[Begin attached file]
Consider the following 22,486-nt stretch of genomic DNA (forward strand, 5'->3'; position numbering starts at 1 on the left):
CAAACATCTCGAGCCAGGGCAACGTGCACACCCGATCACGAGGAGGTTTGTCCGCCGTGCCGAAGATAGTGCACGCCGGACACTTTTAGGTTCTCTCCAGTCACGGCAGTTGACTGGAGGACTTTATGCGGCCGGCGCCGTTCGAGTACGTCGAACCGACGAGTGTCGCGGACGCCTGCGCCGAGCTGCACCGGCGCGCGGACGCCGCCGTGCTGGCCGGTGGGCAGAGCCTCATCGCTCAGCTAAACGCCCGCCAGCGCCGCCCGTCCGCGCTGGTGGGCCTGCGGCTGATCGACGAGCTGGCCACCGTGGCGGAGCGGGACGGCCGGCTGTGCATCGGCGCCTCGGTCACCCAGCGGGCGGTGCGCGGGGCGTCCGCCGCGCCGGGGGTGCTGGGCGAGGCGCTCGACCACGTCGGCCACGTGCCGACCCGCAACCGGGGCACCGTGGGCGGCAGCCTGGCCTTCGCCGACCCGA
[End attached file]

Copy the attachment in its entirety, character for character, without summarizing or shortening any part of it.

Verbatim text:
Consider the following 22,486-nt stretch of genomic DNA (forward strand, 5'->3'; position numbering starts at 1 on the left):
CAAACATCTCGAGCCAGGGCAACGTGCACACCCGATCACGAGGAGGTTTGTCCGCCGTGCCGAAGATAGTGCACGCCGGACACTTTTAGGTTCTCTCCAGTCACGGCAGTTGACTGGAGGACTTTATGCGGCCGGCGCCGTTCGAGTACGTCGAACCGACGAGTGTCGCGGACGCCTGCGCCGAGCTGCACCGGCGCGCGGACGCCGCCGTGCTGGCCGGTGGGCAGAGCCTCATCGCTCAGCTAAACGCCCGCCAGCGCCGCCCGTCCGCGCTGGTGGGCCTGCGGCTGATCGACGAGCTGGCCACCGTGGCGGAGCGGGACGGCCGGCTGTGCATCGGCGCCTCGGTCACCCAGCGGGCGGTGCGCGGGGCGTCCGCCGCGCCGGGGGTGCTGGGCGAGGCGCTCGACCACGTCGGCCACGTGCCGACCCGCAACCGGGGCACCGTGGGCGGCAGCCTGGCCTTCGCCGACCCGA